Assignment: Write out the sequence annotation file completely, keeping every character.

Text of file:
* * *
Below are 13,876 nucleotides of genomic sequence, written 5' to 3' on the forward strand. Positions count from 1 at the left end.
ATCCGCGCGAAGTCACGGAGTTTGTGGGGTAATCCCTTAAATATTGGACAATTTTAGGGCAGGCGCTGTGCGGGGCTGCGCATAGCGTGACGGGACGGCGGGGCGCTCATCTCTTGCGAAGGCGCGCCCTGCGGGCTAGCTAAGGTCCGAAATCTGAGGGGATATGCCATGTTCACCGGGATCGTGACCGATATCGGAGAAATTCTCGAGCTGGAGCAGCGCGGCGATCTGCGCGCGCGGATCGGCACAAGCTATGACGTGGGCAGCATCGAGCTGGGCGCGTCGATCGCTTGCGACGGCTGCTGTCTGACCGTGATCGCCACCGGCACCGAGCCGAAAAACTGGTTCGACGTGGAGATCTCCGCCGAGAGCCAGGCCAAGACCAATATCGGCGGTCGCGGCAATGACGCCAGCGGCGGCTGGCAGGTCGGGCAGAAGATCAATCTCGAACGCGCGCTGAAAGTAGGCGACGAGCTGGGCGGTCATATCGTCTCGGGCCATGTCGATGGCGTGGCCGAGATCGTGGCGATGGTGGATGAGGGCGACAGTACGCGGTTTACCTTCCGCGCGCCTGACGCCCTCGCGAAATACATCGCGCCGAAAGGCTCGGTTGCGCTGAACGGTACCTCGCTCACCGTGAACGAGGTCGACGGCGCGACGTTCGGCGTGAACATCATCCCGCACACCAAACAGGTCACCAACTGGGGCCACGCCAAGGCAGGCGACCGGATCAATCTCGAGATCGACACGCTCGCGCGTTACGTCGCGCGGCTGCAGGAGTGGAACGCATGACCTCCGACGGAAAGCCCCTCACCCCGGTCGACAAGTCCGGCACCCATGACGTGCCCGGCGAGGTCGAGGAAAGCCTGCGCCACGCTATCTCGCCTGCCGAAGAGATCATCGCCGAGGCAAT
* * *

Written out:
Below are 13,876 nucleotides of genomic sequence, written 5' to 3' on the forward strand. Positions count from 1 at the left end.
ATCCGCGCGAAGTCACGGAGTTTGTGGGGTAATCCCTTAAATATTGGACAATTTTAGGGCAGGCGCTGTGCGGGGCTGCGCATAGCGTGACGGGACGGCGGGGCGCTCATCTCTTGCGAAGGCGCGCCCTGCGGGCTAGCTAAGGTCCGAAATCTGAGGGGATATGCCATGTTCACCGGGATCGTGACCGATATCGGAGAAATTCTCGAGCTGGAGCAGCGCGGCGATCTGCGCGCGCGGATCGGCACAAGCTATGACGTGGGCAGCATCGAGCTGGGCGCGTCGATCGCTTGCGACGGCTGCTGTCTGACCGTGATCGCCACCGGCACCGAGCCGAAAAACTGGTTCGACGTGGAGATCTCCGCCGAGAGCCAGGCCAAGACCAATATCGGCGGTCGCGGCAATGACGCCAGCGGCGGCTGGCAGGTCGGGCAGAAGATCAATCTCGAACGCGCGCTGAAAGTAGGCGACGAGCTGGGCGGTCATATCGTCTCGGGCCATGTCGATGGCGTGGCCGAGATCGTGGCGATGGTGGATGAGGGCGACAGTACGCGGTTTACCTTCCGCGCGCCTGACGCCCTCGCGAAATACATCGCGCCGAAAGGCTCGGTTGCGCTGAACGGTACCTCGCTCACCGTGAACGAGGTCGACGGCGCGACGTTCGGCGTGAACATCATCCCGCACACCAAACAGGTCACCAACTGGGGCCACGCCAAGGCAGGCGACCGGATCAATCTCGAGATCGACACGCTCGCGCGTTACGTCGCGCGGCTGCAGGAGTGGAACGCATGACCTCCGACGGAAAGCCCCTCACCCCGGTCGACAAGTCCGGCACCCATGACGTGCCCGGCGAGGTCGAGGAAAGCCTGCGCCACGCTATCTCGCCTGCCGAAGAGATCATCGCCGAGGCAAT